Kris Steele, a Republican who served as speaker of the state House of Representatives, and Estela Hernandez, who coordinates outreach for the Oklahoma Republican Party, are also expected to come.
Wes Stucky, president of Development-Management of Ardmore, said in a news release that Oklahoma and the nation need “the labor and talent immigration reform can bring. We can't let this issue be captured by extremists on either side. Our congressmen and women need to know those working on the front line of job creation recognize the need for immigration reform.”
Both of Oklahoma's senators opposed the Senate bill, and none of the five Republicans who represent the state in the U.S. House have spoken in favor of it.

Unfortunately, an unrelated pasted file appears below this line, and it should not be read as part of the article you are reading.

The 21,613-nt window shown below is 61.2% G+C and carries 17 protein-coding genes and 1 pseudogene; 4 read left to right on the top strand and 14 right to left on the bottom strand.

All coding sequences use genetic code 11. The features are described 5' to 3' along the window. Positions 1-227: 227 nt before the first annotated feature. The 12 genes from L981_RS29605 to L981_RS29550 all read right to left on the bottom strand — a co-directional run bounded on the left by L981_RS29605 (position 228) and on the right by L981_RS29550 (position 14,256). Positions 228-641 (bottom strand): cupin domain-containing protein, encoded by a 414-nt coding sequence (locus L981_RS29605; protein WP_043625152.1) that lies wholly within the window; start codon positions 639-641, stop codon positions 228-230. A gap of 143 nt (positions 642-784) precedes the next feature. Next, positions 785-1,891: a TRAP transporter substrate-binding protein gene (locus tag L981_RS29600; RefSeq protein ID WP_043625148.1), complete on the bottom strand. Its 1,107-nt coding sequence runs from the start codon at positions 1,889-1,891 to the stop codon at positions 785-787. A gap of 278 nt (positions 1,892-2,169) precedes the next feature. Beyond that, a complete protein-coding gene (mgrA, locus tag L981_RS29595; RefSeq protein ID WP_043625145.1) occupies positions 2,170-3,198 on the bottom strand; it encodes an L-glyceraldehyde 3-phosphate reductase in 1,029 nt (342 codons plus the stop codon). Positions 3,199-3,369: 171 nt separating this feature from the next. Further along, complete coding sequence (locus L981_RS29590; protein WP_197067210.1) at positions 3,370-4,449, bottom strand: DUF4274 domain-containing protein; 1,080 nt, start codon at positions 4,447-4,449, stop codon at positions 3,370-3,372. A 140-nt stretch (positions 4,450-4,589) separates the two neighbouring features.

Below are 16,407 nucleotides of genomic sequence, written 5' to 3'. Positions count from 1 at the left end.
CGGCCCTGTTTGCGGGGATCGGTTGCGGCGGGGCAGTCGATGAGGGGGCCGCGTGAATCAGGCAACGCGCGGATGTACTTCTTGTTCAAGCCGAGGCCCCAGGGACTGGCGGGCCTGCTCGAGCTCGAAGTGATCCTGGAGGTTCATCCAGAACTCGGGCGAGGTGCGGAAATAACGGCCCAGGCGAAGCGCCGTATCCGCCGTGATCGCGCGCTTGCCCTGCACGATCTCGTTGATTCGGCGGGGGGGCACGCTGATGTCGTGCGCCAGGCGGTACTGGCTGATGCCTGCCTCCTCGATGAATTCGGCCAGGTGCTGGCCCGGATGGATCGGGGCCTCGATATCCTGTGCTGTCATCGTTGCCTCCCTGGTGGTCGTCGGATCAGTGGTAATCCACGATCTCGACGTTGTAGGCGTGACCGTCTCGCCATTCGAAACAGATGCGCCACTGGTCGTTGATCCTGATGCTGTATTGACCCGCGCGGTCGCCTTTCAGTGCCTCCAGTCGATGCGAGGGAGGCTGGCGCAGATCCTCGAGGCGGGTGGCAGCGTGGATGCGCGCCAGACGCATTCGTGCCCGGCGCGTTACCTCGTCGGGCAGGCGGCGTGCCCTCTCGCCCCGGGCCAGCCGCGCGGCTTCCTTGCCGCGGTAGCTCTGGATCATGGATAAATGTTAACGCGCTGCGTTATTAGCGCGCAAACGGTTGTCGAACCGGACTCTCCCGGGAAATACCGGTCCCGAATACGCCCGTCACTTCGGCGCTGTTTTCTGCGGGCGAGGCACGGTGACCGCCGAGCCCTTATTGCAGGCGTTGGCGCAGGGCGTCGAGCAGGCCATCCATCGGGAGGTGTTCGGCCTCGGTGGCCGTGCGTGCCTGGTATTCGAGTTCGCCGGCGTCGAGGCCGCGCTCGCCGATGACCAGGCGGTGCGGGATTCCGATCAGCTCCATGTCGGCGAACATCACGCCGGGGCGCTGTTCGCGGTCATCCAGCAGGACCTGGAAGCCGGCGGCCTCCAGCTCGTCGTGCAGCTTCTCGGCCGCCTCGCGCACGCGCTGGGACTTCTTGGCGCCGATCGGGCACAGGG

The House has not proposed its own legislation, but GOP leaders have indicated they won't use the Senate bill as a vehicle for immigration reform.
House Speaker John Boehner, R-Ohio, was noncommittal this week when asked whether he would bring the issue to the House floor before year's end.
In his remarks on Thursday, Obama said everything in Washington “tends to be viewed through a political prism and everybody has been looking at the politics of this.
“And I know that there are some folks in this town who are primed to think, ‘Well, if Obama is for it, then I'm against it.' But I'd remind everybody that my Republican predecessor was also for it when he proposed reforms like this almost a decade ago, and I joined with 23 Senate Republicans back then to support that reform. I'd remind you that this reform won more than a dozen Republican votes in the Senate in June.”